Amazon or South American manatee (Trichechus inunguis) is commonly hunted for meat and oil along the Amazon River. I don’t know how people manage to find them, but they do, and it is common that little ones are left without their mothers. They also get hurt by the boats. There are programs to help manatee populations recover and to reintroduce them in some areas with support of the local people. Researchers at INPA are also working on this. This photograph was taken at the Bosque da Ciencia where some manatees are brought in for recovery.
Last year, on my birthday, I went on a boat trip on the Amazon. We made a stop at a floating restaurant, and nearby we saw a group of brown pale-fronted capuchins (Cebus albifrons (Humboldt, 1812)).
Two weeks ago I saw a couple of Guan on the mango tree in our garden. We’ve identified them as Spix’s guan (Jacu-de-spix)
Penelope jacquacu. The one on the left was cutting leaves of maracuya and giving them to the one on the right. After a while they each rested on separate branches of the tree. It was the first time I saw them, and I haven’t seen them back since.
This long-horn beetle (Cerambycidae) was near one of the room doors of the Arawak hostel in Praia do Açutuba, Iranduba, Amazonas. The hostel was the meeting point for the Grupo de Fotografia Manaus March trip. Every month, on the first Sunday, a trip is organized, to a park, a special event or a nearby site like the beach where we went two weeks ago.
A beautiful flower from our patio.
I went to spend a couple of days out in the field, that is the Amazon forest, as there was going to be a good churrasco and fishing the next day. Both were delicious meals! This beetle was floating on a little stream, we took it out and I took some pictures of it. It was complicated because of the color and it was so bright out. Different light conditions provide with a challenge when taking pictures. It was a good practice, I think it came out very nice.
O Encontro das Águas.
The meeting of the waters, is where the Rio Negro flows into the Rio Solimões to form the Amazon River.
The Solimões comes from the Brazilian-Peruvian border, down from the Andes. It is light brown in color. The Rio Negro originates in eastern Colombia, and then joins the Orinoco in Venezuela, and when it enters Brazil it receives the name Rio Negro. It is colder, heavier, slower-moving and very acidic compared to the Solimões. It is due to these differences that they flow side by side without mixing for several kilometers, and thus the meeting of the waters occurs. This is a must for tourists that come to Manaus.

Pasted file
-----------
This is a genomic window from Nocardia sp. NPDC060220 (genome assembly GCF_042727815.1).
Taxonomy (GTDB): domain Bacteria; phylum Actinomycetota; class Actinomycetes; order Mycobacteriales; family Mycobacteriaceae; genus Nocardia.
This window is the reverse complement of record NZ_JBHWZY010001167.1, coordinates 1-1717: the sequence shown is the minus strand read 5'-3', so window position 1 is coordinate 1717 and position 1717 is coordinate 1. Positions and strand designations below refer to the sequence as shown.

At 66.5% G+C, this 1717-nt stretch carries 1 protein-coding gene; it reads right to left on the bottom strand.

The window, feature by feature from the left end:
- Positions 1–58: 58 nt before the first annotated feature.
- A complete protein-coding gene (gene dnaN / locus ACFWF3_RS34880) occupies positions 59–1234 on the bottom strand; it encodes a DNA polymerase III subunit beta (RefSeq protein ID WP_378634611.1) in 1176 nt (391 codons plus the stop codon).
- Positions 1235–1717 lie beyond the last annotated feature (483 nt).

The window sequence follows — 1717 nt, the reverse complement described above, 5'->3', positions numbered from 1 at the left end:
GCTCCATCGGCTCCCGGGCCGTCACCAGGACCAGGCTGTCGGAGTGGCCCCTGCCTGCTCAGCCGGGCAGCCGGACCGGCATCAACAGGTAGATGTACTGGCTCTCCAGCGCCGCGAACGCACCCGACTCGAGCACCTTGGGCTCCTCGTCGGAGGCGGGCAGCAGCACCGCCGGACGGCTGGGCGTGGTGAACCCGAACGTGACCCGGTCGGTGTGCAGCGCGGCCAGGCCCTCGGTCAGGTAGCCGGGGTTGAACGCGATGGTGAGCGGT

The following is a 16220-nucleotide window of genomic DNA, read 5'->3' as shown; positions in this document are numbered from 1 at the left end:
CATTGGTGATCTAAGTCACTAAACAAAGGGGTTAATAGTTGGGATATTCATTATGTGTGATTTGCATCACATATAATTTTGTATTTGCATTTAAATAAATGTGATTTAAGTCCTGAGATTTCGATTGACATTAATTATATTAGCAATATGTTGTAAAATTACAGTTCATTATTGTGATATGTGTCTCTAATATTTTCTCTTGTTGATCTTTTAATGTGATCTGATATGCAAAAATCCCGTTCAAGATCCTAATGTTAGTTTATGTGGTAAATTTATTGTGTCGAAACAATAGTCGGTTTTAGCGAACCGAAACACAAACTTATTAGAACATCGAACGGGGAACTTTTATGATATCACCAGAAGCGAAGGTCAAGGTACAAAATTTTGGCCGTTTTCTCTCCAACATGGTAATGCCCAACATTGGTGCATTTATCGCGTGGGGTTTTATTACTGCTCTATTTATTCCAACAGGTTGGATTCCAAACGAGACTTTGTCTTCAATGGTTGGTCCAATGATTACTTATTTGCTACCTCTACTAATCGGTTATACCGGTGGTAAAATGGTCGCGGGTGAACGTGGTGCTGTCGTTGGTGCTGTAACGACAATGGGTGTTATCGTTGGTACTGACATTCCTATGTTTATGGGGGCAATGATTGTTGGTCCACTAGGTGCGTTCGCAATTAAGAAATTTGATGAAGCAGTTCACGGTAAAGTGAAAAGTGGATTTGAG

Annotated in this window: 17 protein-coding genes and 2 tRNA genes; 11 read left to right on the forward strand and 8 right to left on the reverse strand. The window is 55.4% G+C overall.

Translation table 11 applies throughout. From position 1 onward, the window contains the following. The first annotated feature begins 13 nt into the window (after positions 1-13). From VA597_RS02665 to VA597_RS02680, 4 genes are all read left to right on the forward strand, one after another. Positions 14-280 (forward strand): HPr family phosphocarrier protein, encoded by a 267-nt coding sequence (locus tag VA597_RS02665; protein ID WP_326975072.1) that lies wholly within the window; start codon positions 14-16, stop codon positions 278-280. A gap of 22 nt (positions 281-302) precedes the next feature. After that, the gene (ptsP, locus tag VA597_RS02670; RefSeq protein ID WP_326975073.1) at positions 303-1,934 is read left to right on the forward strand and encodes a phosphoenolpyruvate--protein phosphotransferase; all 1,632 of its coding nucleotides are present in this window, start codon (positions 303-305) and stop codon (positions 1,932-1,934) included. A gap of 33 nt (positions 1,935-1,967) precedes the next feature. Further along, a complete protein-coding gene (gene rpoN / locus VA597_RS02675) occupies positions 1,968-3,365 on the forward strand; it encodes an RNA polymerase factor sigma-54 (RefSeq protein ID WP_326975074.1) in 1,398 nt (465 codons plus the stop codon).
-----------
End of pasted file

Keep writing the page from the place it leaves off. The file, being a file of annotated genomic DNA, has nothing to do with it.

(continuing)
And traveling on a boat down the river admiring this phenomenon is how I celebrated my birthday this year.
One of the reasons I was so excited to come live here in Manaus was for all the insects I could encounter here. However, there are some that have given us trouble, and I’m thinking about ants. There are many species of ants in the garden and house, some are eating one of the bedroom doors, others decided that they like the dog food and sometimes the plate is covered with ants and other little ones just like sweet stuff, but those don’t bother me that much, except when my juice glass gets covered by them. Then there are many others in the garden. Those that like dog food, seem to like everything, I have seen them taking chicken feathers into their nest. but the worst are leaf-cutter ants! They have cut leaves of so many of our plants, just in one night the hibiscus were without leaves, and then they went for the nonis, and they have also gone up the mango tree. However, with so many of them I had the chance to practice taking photographs of moving insects. It has been complicated as they move so fast and so much. It’s the first time I try using a white background thanks to some macrophotography tips shared by my friend The Bug Geek.
This is a leaf-cutter ant of the Atta genus, (Hymenoptera, Myrmicinae, Attini).
Since I’ve moved to the tropics, I’ve learned that there are two-toed sloths and three-toed sloths. I just recently found out that they each belong to a separate family, Megalonychidae (two-toed sloths) and Bradypodidae (three-toed sloths) and they are not closely related.
Sloths are arboreal mammals, the live up in the trees and their limbs are adpated to hang from trunks and branches where they sleep or rest for about 20 hours a day. I find it very interesting that they have to go down from the trees to poo about once a week. It’s also quite interesting that they have algae living on their fur.
There are four species within Bradypus, two of which can be found in this area, Bradypus tridactylus (pale-throated sloth) and Bradypus variegatus (brown-throated sloth). The pale-throated sloth (Bradypus tridactylus) has a more resticted range east of the Andes and south of the Orinoco River, occuring in the Guyana Shield region including northern Brazil south to the Rio Negro-Rio Solimoes region (where Manaus is located). The brown-throated sloth (Bradypus variegatus), on the other hand, can be found all the way from Honduras to northern Argentina.
A week ago, we went for a walk at Bosque da Ciencia, and we saw a sloth eating young leaves up on a tree. I’m still not sure which species we saw, the pale-throated sloth or the brown-thrated sloth. Can you help me identify it?
I’ve started sketching insects from the garden, here are a few.
We have a few floating plants in the garden pond. The flowers only last for a day; they are pretty purple with a yellow spot in the middle (I will try to do a sketch with color next time there is a flower).